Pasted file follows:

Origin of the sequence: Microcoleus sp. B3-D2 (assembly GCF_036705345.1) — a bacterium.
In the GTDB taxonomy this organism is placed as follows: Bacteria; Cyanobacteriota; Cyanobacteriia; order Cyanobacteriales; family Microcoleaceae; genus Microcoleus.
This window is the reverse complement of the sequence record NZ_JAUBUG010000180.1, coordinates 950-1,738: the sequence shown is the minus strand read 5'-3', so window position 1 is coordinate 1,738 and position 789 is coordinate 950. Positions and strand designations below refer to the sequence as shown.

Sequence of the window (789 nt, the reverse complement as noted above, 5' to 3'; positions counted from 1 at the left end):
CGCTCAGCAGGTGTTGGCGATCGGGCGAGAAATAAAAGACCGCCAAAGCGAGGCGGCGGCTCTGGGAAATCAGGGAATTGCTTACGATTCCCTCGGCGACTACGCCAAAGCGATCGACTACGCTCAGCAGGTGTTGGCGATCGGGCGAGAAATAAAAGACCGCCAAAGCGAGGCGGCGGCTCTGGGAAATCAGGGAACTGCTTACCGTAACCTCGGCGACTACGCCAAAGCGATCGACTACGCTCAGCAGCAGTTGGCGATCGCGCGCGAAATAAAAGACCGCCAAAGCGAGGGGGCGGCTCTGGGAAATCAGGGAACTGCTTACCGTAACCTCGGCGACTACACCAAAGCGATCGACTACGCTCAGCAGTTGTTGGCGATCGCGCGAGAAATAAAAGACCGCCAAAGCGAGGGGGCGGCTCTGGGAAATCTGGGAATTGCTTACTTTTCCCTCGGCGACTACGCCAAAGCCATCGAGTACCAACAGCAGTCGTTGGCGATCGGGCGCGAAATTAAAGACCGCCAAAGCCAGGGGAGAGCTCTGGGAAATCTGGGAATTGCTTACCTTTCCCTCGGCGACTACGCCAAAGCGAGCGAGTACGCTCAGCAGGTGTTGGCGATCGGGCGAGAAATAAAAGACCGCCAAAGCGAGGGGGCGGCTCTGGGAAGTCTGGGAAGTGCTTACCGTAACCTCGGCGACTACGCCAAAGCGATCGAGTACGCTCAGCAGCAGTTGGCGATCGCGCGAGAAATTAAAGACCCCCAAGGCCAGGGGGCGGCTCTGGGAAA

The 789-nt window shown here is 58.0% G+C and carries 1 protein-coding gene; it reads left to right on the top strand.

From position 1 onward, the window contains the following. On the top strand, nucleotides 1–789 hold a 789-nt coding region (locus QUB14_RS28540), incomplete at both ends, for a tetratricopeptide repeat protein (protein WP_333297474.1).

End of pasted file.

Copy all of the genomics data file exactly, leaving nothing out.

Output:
Origin of the sequence: Microcoleus sp. B3-D2 (assembly GCF_036705345.1) — a bacterium.
In the GTDB taxonomy this organism is placed as follows: Bacteria; Cyanobacteriota; Cyanobacteriia; order Cyanobacteriales; family Microcoleaceae; genus Microcoleus.
This window is the reverse complement of the sequence record NZ_JAUBUG010000180.1, coordinates 950-1,738: the sequence shown is the minus strand read 5'-3', so window position 1 is coordinate 1,738 and position 789 is coordinate 950. Positions and strand designations below refer to the sequence as shown.

Sequence of the window (789 nt, the reverse complement as noted above, 5' to 3'; positions counted from 1 at the left end):
CGCTCAGCAGGTGTTGGCGATCGGGCGAGAAATAAAAGACCGCCAAAGCGAGGCGGCGGCTCTGGGAAATCAGGGAATTGCTTACGATTCCCTCGGCGACTACGCCAAAGCGATCGACTACGCTCAGCAGGTGTTGGCGATCGGGCGAGAAATAAAAGACCGCCAAAGCGAGGCGGCGGCTCTGGGAAATCAGGGAACTGCTTACCGTAACCTCGGCGACTACGCCAAAGCGATCGACTACGCTCAGCAGCAGTTGGCGATCGCGCGCGAAATAAAAGACCGCCAAAGCGAGGGGGCGGCTCTGGGAAATCAGGGAACTGCTTACCGTAACCTCGGCGACTACACCAAAGCGATCGACTACGCTCAGCAGTTGTTGGCGATCGCGCGAGAAATAAAAGACCGCCAAAGCGAGGGGGCGGCTCTGGGAAATCTGGGAATTGCTTACTTTTCCCTCGGCGACTACGCCAAAGCCATCGAGTACCAACAGCAGTCGTTGGCGATCGGGCGCGAAATTAAAGACCGCCAAAGCCAGGGGAGAGCTCTGGGAAATCTGGGAATTGCTTACCTTTCCCTCGGCGACTACGCCAAAGCGAGCGAGTACGCTCAGCAGGTGTTGGCGATCGGGCGAGAAATAAAAGACCGCCAAAGCGAGGGGGCGGCTCTGGGAAGTCTGGGAAGTGCTTACCGTAACCTCGGCGACTACGCCAAAGCGATCGAGTACGCTCAGCAGCAGTTGGCGATCGCGCGAGAAATTAAAGACCCCCAAGGCCAGGGGGCGGCTCTGGGAAA

The 789-nt window shown here is 58.0% G+C and carries 1 protein-coding gene; it reads left to right on the top strand.

From position 1 onward, the window contains the following. On the top strand, nucleotides 1–789 hold a 789-nt coding region (locus QUB14_RS28540), incomplete at both ends, for a tetratricopeptide repeat protein (protein WP_333297474.1).